Zechariah lifted his prayer shawl from around his shoulders and covered his head with it. “You pray. And you allow the Lord to be your strength. Remember — the Lord doesn’t give you strength, Hezekiah. He is your strength.” He gestured to the city walls on the cliffs above them and said “When you’re surrounded by enemies, don’t rely on man-made fortifications or military power. Trust God.”
The above text is from Lynn Austin’s Song of Redemption (Book 2 in the Chronicles of the Kings Book Series). It’s an excellent historical fiction account of King Hezekiah and what he may have endured in rebuilding Judah after his father allowed it to fall into idolatry and into a slavery-type treaty with the powerful Assyrians.
As I read this section in November 2014, the portion in bold stood out to me. The OT has plenty of Scripture that references this bolded line:
Psalm 46:1 — God is our refuge and strength…
Nehemiah 8:10 — Do not grieve, for the joy of the Lord is your strength…
Psalm 22:19 — But you, O Lord, be not far off; O my Strength (the Lord) come quickly to help me.
Psalm 28 — The Lord is my strength and my shield…
Isaiah 33:2 — … the Lord is my strength and my song…
Habakkuk 3:19 — the Lord is my strength….
Now there are some verses in the NT and some in the OT that says God gives strength particularly in Isaiah 40. Both are technically true, but I really want to stay with the quote from the book for this post.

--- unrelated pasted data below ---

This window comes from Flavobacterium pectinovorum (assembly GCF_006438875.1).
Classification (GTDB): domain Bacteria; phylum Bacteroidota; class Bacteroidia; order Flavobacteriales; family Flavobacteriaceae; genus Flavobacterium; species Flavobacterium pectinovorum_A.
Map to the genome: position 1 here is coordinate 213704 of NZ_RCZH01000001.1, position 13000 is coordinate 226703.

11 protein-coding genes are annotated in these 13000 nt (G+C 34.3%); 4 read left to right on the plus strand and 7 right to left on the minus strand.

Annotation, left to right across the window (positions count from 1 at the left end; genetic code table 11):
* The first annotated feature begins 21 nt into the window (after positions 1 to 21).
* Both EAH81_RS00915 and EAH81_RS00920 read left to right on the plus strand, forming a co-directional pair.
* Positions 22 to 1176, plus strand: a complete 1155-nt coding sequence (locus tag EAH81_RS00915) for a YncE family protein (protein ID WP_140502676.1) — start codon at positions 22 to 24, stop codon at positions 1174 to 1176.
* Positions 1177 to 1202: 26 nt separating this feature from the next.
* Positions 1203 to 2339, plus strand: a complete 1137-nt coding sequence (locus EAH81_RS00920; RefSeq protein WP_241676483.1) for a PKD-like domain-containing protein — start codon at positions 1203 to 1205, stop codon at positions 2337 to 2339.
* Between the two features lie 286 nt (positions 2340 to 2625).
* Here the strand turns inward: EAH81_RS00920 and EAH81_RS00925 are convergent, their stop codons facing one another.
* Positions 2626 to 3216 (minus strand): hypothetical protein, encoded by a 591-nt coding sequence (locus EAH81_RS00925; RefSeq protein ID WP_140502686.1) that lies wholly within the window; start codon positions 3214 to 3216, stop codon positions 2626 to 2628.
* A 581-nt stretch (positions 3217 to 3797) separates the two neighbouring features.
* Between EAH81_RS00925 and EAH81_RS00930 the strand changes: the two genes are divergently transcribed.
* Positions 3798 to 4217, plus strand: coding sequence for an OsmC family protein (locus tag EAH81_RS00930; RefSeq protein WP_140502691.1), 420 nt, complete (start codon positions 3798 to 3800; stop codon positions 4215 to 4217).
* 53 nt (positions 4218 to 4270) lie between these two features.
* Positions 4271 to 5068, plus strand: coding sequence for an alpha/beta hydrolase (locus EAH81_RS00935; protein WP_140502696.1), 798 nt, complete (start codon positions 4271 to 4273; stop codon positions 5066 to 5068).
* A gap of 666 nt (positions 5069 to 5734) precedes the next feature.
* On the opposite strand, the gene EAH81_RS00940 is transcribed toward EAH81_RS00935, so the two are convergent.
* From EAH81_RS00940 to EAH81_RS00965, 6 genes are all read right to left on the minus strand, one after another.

As I read it, the quote hit me with some interest.. It was enough for me to actually stop and highlight the quote (something I don’t do in fiction normally). God doesn’t give me strength, He is my strength. Just the subtle shift in thinking was enough for me to pause on that plane ride 30,000 feet in the sky. I sat there because my entire life I’ve always prayed to God to “give me strength” and I’ve heard people say that God will give you strength if you ask. Yes, that’s Biblical, but this new found knowledge started to shift my thinking. A quick Google search after landing confirmed that the quote wasn’t far off and there are far more Scriptures referencing that God is my strength and fewer verses regarding God giving strength directly.
I hadn’t fully grasped the concept until a few days later.
2014 was a year of challenges for me and my wife, and my family. I’ve been working with a group of guys from work on a discipleship program called DisciplesMade.com. My father was going through his own challenges. And my wife had some heavy struggles with her non-profit throughout the year that resulted in lost relationships and ultimately a major roadblock in November. And it was just before this major roadblock that I read this quote.
The Lord doesn’t give us strength.
He is our strength.
The quote banged around in my head for a few days. I hadn’t fully grasped the idea. I was so used to God just giving strength. Such a small and minor difference in word play, compounded by Scriptural backing, I hadn’t yet put my finger on the quote until one night when I was driving home from work.
It was in talking with my father that a parallel came to mind that I’ve been mulling over for about a year.